Some years back, while browsing microfilms of early Poughkeepsie newspapers, I came across an article from the Sunday Courier published March 13, 1892 entitled "Our Streets in 1799 and 1892" with one of the subtitles being "Origin of the Names of Many of the Streets". This article captured my interest because I, perhaps like many of you over the years, had wondered how streets received their names. One in particular came to mind, Hooker Avenue, because as these things sometimes go, how Hooker Avenue was named was often not presented in the best context. My inquiring mind wanted to know the real story.
The Courier article appears to have given a much more credible meaning to the naming of Hooker Avenue than those I may have heard earlier in my school years but never asked my parents about. "The origin of the names of many of the older streets is unknown. In addition to those given earlier in this article, there is. . . . . .Hooker Avenue after James Hooker; . . . . ."
Pictured preceding this article is the large cathedral style monument which marks the underground vault beneath the Poughkeepsie Rural Cemetery lots purchased by James Hooker November 11, 1853 in Section J. The base, with "Hooker" engraved on one side and on the opposite side, "Hamersley", is stately indeed. The 1892 Courier article states ". . .Hammersley avenue after J. H. Hammersley; . . ." Although the duplication of the letter "m" does not appear on the tombstone, both are the same surname as I have often discovered both spellings while researching the same family. James Hooker Hamersley was the grandson of James Hooker.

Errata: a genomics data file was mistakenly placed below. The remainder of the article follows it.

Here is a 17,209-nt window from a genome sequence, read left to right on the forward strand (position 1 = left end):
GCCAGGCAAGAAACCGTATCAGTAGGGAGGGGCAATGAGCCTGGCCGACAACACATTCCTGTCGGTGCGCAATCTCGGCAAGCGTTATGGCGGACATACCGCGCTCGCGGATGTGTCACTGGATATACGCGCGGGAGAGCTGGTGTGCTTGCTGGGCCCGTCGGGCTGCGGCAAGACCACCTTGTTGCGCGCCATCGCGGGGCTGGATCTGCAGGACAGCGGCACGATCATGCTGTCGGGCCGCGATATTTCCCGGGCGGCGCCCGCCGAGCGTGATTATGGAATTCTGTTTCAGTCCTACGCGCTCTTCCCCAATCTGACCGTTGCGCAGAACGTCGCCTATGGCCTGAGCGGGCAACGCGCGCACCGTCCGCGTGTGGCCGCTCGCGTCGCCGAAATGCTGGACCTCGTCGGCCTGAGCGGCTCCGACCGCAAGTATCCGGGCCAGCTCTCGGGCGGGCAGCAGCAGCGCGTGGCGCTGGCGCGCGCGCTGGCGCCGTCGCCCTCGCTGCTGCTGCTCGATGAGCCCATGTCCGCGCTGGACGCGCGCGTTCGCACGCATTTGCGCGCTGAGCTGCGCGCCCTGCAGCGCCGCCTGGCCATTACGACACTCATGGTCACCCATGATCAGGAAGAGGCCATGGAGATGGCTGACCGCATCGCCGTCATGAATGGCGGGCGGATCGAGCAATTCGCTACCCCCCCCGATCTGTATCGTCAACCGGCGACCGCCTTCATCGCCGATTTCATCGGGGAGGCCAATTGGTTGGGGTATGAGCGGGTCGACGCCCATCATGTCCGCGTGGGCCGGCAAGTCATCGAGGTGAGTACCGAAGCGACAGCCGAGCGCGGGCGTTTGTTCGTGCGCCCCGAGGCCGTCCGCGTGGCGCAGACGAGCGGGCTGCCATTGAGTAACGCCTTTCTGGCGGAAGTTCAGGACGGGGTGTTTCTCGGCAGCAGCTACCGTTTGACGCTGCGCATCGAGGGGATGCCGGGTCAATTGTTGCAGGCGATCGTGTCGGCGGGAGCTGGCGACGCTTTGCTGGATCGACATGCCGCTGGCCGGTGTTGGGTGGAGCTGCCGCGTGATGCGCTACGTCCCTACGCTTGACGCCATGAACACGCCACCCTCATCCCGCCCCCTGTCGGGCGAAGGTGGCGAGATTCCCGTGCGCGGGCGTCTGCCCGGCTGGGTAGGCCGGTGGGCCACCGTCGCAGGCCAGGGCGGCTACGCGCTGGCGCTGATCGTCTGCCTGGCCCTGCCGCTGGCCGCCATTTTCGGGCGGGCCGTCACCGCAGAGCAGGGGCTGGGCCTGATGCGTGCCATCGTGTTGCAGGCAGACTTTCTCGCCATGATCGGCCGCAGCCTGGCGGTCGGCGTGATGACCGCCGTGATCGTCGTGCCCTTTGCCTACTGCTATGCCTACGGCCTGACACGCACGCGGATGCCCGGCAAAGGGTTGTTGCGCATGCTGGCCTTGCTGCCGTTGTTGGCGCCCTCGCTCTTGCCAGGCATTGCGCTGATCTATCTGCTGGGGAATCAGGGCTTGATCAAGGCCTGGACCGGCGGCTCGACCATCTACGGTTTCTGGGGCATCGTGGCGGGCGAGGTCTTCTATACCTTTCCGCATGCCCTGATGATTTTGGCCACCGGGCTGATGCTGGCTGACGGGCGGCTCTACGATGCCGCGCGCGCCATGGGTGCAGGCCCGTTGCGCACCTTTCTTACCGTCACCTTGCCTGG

Who was James Hooker?
James Hooker was born July 12, 1792 in Windsor, Connecticut, the son of James and Mary (Chafee) Hooker and the 3rd great grandson or Rev. Thomas Hooker, born in England who came to America on the ship "Griffin" in 1633. James Hooker's grandfather Nathaniel Hooker, born 1710, was a prominent man in Colonial affairs, a captain in the militia, and a merchant in Hartford, CT. 
James Hooker entered Yale about 1806 and graduated with honors in 1810. One of his classmates was S. F. B. Morse. After graduation from Yale he settled in Poughkeepsie as a place to study law and did so under the most prominent lawyers of the day in Poughkeepsie. James Hooker quickly became one of the highest regarded counselors in the county. 
On January 24, 1816 he married Helen Sarah Reade, the youngest daughter of John and Catherine (Livingston) Reade. Her mother was a descendant of Robert Livingston, 1st Lord of the Manor and her father, was a descendant of Lawrence Reade, who was for many years Senior Warden of Trinity Church, and after whom Reade Street, in New York City is named.
James and Helen Sarah (Reade) Hooker's daughter, Catherine Livingston Reade Hooker, born 1817, married James William Hamersley and it is after their son James Hooker Hamersley (1844-1901) that we owe the name of another Poughkeepsie Street or shall we say, Avenue.
Judge James Hooker, attorney & counselor at law, Dutchess County Surrogate, Director of the Hudson River Railroad, one of the earliest owners of a plot in Poughkeepsie Rural cemtery and prominent well-landed local citizen died suddenly at Poughkeepsie on September 3, 1858.  His wife died January 30, 1879.
Once again, we see another aspect of how our local history relates to Poughkeepsie Rural Cemetery. It's all relative.
 The Descendants of Rev. Thomas Hooker, Hartford, Connecticut 1586-1908 by Edward Hooker, Commander, U. S. N., Edited by Margaret Huntington Hooker and printed for her at Rochester, N. Y. 1909
 History of Duchess County, New York, by James H. Smith, 1882, D. Mason & Co., Syracuse, NY
 Poughkeepsie Daily Press, Saturday, September 4, 1858, Newspaper published at Poughkeepsie, Dutchess County, NY
The Friends of Poughkeepsie Rural Cemetery
by Virginia A. Buechele, April 23, 2010